The show must go on for Broadway's Spider-Man Turn Off the Dark. Last night actor Christopher Tierney fell 30 feet off a platform and into the orchestra section. Caught on video by audience members who took to the web to share their thoughts, the screams that followed are chilling.
But perhaps even more chilling, there's no news out of Marvel that performances will be canceled for the accident-plagued show. As of this writing, the show's website remains clear of mentions of the incident (Tierney's bio is still there -- that's a good sign), and the show's Facebook page merely notes:
An actor sustained an injury at tonight's performance of Spider-Man Turn Off The Dark. He fell several feet from a platform approximately seven minutes before the end of the performance, and the show was stopped. All signs were good as he was taken to the hospital for observation. We will have more news shortly.
How about a big "opening has been delayed until further notice" banner? No one would blame them.
Opening has already been delayed repeatedly on this show, and Monday night's performance was just a preview. It isn't officially expected to open until next year. But it appears there's a web of darkness over the whole thing. In no particular order, cast members have suffered broken wrists, injured feet, concussions, and other injuries on the job in the past few weeks. Last month, a stunt-gone-wrong left an actor literally hanging over the audience for several minutes, prompting a 40-minute (unplanned) break.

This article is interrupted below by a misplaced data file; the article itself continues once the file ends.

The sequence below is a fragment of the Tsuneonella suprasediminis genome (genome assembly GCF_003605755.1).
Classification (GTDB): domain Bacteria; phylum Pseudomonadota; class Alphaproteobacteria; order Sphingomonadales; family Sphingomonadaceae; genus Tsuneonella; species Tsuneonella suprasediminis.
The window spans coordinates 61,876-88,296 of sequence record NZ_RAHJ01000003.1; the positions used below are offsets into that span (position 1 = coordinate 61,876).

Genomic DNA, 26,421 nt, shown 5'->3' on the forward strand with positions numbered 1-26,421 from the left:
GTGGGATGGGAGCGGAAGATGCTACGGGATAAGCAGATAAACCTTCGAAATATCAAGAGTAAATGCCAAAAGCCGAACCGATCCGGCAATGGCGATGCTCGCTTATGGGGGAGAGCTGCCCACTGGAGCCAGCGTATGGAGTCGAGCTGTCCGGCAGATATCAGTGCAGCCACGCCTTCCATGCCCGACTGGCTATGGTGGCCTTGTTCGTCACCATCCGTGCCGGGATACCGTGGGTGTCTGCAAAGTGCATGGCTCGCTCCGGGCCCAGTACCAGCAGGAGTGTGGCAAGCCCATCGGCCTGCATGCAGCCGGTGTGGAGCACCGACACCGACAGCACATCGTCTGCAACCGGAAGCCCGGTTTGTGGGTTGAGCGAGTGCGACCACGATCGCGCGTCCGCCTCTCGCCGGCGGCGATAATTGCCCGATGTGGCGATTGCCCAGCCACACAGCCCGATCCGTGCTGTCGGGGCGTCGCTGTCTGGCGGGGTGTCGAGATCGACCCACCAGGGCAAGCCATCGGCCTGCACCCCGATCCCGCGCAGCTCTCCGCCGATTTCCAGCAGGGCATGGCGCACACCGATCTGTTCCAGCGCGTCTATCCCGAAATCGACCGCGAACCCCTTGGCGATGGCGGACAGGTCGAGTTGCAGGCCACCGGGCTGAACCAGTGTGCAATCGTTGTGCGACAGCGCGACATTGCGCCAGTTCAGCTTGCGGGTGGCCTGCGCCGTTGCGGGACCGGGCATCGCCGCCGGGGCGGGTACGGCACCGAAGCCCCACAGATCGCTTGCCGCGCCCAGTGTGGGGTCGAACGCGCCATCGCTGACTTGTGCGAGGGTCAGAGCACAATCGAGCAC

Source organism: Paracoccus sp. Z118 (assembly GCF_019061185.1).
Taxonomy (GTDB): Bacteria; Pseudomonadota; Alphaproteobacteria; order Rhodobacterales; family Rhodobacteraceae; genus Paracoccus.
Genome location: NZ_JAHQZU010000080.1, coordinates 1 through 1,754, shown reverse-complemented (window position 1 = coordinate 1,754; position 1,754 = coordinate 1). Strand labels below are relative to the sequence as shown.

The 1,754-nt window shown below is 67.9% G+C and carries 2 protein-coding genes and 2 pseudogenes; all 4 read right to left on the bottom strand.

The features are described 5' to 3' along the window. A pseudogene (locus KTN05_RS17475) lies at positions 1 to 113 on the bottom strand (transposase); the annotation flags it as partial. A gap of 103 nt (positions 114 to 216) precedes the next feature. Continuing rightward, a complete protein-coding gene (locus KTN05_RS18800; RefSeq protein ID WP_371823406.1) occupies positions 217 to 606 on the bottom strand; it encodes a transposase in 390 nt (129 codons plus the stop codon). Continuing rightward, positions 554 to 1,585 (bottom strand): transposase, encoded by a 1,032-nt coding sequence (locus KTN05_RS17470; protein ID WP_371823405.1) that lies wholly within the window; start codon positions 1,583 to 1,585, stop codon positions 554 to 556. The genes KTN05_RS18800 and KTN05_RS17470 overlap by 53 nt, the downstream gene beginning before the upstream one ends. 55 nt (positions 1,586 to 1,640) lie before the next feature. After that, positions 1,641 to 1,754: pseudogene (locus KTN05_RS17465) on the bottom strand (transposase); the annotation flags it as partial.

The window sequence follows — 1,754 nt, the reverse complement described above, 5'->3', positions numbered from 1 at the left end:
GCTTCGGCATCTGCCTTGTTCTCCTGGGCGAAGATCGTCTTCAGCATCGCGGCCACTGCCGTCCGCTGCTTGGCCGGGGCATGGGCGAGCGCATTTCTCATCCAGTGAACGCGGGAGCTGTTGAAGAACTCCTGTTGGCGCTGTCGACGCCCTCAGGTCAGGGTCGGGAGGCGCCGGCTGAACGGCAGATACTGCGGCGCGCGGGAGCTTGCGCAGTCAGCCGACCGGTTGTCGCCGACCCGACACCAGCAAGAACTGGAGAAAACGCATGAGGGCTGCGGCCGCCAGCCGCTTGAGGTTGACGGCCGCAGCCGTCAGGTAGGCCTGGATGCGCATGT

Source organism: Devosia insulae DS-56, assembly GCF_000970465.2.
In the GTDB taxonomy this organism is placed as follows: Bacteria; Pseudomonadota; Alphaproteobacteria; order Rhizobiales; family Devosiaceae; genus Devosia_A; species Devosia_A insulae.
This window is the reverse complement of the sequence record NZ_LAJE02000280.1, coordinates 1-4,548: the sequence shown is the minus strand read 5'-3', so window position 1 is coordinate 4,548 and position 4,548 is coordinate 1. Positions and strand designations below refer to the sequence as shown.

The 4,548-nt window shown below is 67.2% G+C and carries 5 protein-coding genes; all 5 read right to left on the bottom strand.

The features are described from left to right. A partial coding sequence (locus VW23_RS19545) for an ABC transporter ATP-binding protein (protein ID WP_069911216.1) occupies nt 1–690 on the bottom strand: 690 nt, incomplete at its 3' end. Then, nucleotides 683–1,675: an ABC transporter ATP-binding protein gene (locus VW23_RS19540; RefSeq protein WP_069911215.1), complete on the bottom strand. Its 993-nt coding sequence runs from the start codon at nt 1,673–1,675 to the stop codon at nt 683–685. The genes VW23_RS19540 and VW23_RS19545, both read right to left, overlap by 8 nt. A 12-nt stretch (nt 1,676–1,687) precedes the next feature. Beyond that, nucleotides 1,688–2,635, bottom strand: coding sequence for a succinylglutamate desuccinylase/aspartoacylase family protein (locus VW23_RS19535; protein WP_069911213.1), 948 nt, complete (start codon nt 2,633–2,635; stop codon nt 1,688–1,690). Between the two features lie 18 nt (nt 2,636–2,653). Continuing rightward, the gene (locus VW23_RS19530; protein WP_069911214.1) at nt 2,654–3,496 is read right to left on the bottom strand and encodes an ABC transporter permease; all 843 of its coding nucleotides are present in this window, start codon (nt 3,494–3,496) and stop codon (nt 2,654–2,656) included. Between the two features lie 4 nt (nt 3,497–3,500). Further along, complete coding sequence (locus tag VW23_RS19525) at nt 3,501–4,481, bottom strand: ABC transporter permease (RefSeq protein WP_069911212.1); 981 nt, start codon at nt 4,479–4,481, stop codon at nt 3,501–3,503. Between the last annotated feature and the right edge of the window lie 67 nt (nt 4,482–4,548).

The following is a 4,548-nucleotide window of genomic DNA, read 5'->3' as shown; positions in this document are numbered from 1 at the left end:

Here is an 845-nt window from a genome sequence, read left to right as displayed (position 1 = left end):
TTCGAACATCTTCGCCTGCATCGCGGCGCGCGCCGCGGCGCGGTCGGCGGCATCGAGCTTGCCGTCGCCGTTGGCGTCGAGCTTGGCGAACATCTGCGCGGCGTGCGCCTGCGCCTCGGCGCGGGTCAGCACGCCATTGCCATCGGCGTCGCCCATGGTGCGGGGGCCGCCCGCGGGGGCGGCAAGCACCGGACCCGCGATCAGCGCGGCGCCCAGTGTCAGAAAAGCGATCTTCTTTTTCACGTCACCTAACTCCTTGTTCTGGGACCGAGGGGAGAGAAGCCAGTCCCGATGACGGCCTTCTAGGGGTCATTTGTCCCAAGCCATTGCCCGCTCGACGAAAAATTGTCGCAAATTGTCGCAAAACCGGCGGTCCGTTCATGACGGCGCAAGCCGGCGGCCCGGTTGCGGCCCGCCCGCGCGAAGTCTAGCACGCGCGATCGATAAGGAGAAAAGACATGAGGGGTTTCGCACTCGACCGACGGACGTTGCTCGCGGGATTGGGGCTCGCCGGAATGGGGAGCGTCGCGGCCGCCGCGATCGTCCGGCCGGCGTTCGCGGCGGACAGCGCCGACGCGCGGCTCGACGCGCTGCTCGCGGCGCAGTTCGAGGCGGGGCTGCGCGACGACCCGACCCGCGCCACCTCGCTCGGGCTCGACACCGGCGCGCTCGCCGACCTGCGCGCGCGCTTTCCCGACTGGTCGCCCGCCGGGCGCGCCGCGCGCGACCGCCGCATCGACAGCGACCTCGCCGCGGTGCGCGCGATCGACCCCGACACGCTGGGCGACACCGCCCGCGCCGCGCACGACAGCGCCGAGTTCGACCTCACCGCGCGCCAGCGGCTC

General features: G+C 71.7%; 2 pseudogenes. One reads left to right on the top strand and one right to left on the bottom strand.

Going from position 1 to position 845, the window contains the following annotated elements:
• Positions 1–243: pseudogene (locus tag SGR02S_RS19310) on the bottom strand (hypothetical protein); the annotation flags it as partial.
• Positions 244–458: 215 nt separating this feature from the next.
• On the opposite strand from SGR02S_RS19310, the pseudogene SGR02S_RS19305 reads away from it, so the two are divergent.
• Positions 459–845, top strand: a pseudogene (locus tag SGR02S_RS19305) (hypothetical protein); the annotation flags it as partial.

I get that it's the most expensive show on Broadway, with people like Bono and The Edge writing the music and lyrics. Time is money. But a man's life was very nearly snuffed short yesterday, and there's no "hey, now, let's close it all down and get back to basics"? It sounds like corporate greed at work, but short-sighted corporate greed at that.
Check out the video:
Hear that scream? That's not the kind of thing people who love their superheroes are clamoring to see. They want adventure and death-defying feats, not angst and a death grip on their seats. A disaster onstage sending the watchers to the ticket office for a refund won't make back the $65 million in start-up costs.
If they want to spin a web of wonder over us with this show, it's time they treat viewers like human beings. We want to be wowed. Not terrified. Do you think the show should be stopped?
Image via Facebook